I am an historian of religion and gender in medieval Europe. I am particularly interested in how the way we use labels and categories in medieval religious history influences the way we understand and use the past. Concepts such as 'faith', 'law', 'religion', 'politics', 'heresy', and 'mystic' are both shared with and imposed on the past. They have been subject to layers of study which direct the way we view and use them in our own work. My focus is on reassessing factors and questions which have often been overlooked or under-emphasised in the study of individuals and texts traditionally considered to be the premise of 'religious' history.
Re-historicising religion: orientating mystics and their writing in the contextual milieu, c.1250-1350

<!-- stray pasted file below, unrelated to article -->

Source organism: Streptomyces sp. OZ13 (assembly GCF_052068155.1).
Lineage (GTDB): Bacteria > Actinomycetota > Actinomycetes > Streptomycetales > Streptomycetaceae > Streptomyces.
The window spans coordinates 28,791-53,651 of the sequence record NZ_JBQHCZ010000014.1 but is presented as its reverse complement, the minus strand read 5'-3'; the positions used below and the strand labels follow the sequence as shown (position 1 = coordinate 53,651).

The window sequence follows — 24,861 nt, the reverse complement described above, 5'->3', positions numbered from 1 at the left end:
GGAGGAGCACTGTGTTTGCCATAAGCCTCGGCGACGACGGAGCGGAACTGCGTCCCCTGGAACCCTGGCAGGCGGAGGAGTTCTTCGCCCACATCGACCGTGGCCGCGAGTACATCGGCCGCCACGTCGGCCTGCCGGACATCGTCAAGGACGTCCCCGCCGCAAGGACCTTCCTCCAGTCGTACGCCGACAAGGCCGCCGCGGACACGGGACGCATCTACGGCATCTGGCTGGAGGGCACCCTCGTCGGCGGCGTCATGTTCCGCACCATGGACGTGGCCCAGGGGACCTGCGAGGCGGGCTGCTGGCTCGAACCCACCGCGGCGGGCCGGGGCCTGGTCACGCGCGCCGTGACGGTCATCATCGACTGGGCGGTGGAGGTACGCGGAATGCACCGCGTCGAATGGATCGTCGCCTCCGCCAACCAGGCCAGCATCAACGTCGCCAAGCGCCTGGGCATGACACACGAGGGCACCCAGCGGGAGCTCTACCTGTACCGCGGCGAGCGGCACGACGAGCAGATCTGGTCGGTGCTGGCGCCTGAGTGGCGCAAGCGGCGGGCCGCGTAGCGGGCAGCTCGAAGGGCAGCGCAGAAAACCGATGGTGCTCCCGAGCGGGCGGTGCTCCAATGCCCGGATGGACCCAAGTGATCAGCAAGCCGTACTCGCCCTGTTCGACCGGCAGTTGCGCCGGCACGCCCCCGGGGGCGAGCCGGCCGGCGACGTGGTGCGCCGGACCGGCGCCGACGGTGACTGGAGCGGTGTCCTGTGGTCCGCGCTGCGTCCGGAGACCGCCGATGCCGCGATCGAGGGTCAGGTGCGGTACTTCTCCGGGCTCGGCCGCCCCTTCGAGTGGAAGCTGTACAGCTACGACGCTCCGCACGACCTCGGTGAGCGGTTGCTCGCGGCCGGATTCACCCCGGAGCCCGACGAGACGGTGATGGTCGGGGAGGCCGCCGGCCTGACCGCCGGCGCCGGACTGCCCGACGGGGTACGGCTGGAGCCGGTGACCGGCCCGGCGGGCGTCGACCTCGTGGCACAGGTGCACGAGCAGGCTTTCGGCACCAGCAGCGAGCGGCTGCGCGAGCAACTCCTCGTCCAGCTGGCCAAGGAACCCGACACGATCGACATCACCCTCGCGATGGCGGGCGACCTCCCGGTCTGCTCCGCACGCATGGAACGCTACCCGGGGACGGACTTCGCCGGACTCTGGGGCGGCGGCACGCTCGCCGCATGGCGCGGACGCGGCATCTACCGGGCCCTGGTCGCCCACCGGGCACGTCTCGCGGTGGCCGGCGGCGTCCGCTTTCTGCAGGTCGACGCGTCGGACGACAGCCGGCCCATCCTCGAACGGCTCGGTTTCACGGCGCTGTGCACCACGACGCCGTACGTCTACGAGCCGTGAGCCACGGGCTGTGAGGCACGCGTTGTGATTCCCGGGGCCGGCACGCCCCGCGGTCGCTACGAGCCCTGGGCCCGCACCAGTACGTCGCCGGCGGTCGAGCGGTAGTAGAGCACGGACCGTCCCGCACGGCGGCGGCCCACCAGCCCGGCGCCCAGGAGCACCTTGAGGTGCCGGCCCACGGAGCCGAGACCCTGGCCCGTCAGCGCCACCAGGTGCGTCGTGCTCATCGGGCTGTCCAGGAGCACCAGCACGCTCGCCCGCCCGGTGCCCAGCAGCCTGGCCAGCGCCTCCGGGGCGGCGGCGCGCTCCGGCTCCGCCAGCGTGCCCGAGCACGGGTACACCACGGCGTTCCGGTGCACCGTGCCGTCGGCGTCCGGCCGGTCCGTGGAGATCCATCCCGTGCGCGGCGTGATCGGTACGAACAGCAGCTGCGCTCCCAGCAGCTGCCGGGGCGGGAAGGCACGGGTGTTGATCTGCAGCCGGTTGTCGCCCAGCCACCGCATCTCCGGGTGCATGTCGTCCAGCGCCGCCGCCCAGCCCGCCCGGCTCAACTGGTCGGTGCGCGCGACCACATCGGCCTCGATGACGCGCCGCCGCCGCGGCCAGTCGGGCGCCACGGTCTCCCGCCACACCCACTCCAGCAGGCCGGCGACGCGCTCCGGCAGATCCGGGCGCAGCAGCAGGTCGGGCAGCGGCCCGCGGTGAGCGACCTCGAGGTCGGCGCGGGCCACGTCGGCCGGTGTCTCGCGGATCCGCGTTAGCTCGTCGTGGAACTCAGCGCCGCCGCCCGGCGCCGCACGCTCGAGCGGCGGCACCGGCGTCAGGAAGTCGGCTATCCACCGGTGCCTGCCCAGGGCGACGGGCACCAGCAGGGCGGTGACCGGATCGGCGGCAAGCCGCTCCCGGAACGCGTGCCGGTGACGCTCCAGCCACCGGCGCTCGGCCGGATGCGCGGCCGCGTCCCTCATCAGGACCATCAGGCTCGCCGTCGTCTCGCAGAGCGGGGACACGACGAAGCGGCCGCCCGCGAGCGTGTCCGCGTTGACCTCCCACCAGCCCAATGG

My doctoral thesis takes three case studies in which individuals and their works which seem to typify their 'categories' are re-examined through the multiple lenses offered by re-contextualisation. This study takes Richard Rolle, his Latin work, Incendium Amoris, and its Middle English translation, The Fire of Love; Henry Suso, his Middle High German work, Das Buchlein der Ewigen Weisheit, and its Latin translation, Horologium Sapientiae, and Mechthild of Magdeburg, her Middle Low German work, Das Fließende Licht der Gottheit, and its Latin translation, Lux Divinitatis. Historiography of these individuals and texts has been dominated by their religious status and association with gendered spiritualities in ways which distort their historical reality. This study highlights the importance of (re)orientating our subjects in their geographical, political, and cultural spaces. This gives us a better sense of the communities in which they were embedded, whether through direct communication and interaction or participation in and response to shared socio-economic, cultural, and political milieus. It is particularly useful in tethering the religious to elements of lived experience outside of the spiritual. It encourages understandings of religious life as embedded in multiple overlapping social groups and communities. This gives a better conception of the medieval past as an integrated place rather than a series of interlocking categories. It helps us work towards a new understanding of 'religion' that builds on several decades of conceptual critique. Prioritising placing 'religious' individuals and texts back into their historical setting will help bring attention to political and other circumstantial questions which have previously been overlooked.